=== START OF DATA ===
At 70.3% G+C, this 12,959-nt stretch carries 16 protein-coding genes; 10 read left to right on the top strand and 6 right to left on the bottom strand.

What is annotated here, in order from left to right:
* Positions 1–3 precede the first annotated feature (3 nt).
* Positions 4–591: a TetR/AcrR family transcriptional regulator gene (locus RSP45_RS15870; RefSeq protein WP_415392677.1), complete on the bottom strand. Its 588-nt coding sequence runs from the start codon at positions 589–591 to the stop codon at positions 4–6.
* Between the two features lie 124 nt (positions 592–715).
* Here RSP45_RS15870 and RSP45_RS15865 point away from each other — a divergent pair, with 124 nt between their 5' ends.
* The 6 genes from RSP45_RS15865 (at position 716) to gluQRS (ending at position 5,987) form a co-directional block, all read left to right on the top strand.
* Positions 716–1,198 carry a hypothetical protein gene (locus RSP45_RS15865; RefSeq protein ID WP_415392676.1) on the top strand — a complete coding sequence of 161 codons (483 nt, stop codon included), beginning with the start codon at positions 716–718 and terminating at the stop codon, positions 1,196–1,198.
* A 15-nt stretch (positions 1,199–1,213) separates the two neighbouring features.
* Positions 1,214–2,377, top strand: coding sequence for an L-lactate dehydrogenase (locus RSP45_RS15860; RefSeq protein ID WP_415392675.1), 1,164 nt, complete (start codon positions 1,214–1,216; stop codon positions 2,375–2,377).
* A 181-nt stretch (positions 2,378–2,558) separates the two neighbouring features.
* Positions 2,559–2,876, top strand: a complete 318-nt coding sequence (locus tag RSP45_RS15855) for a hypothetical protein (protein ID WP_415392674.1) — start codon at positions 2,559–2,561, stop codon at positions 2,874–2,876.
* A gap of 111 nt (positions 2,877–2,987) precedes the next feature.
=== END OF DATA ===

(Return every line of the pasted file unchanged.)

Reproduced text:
At 70.3% G+C, this 12,959-nt stretch carries 16 protein-coding genes; 10 read left to right on the top strand and 6 right to left on the bottom strand.

What is annotated here, in order from left to right:
* Positions 1–3 precede the first annotated feature (3 nt).
* Positions 4–591: a TetR/AcrR family transcriptional regulator gene (locus RSP45_RS15870; RefSeq protein WP_415392677.1), complete on the bottom strand. Its 588-nt coding sequence runs from the start codon at positions 589–591 to the stop codon at positions 4–6.
* Between the two features lie 124 nt (positions 592–715).
* Here RSP45_RS15870 and RSP45_RS15865 point away from each other — a divergent pair, with 124 nt between their 5' ends.
* The 6 genes from RSP45_RS15865 (at position 716) to gluQRS (ending at position 5,987) form a co-directional block, all read left to right on the top strand.
* Positions 716–1,198 carry a hypothetical protein gene (locus RSP45_RS15865; RefSeq protein ID WP_415392676.1) on the top strand — a complete coding sequence of 161 codons (483 nt, stop codon included), beginning with the start codon at positions 716–718 and terminating at the stop codon, positions 1,196–1,198.
* A 15-nt stretch (positions 1,199–1,213) separates the two neighbouring features.
* Positions 1,214–2,377, top strand: coding sequence for an L-lactate dehydrogenase (locus RSP45_RS15860; RefSeq protein ID WP_415392675.1), 1,164 nt, complete (start codon positions 1,214–1,216; stop codon positions 2,375–2,377).
* A 181-nt stretch (positions 2,378–2,558) separates the two neighbouring features.
* Positions 2,559–2,876, top strand: a complete 318-nt coding sequence (locus tag RSP45_RS15855) for a hypothetical protein (protein ID WP_415392674.1) — start codon at positions 2,559–2,561, stop codon at positions 2,874–2,876.
* A gap of 111 nt (positions 2,877–2,987) precedes the next feature.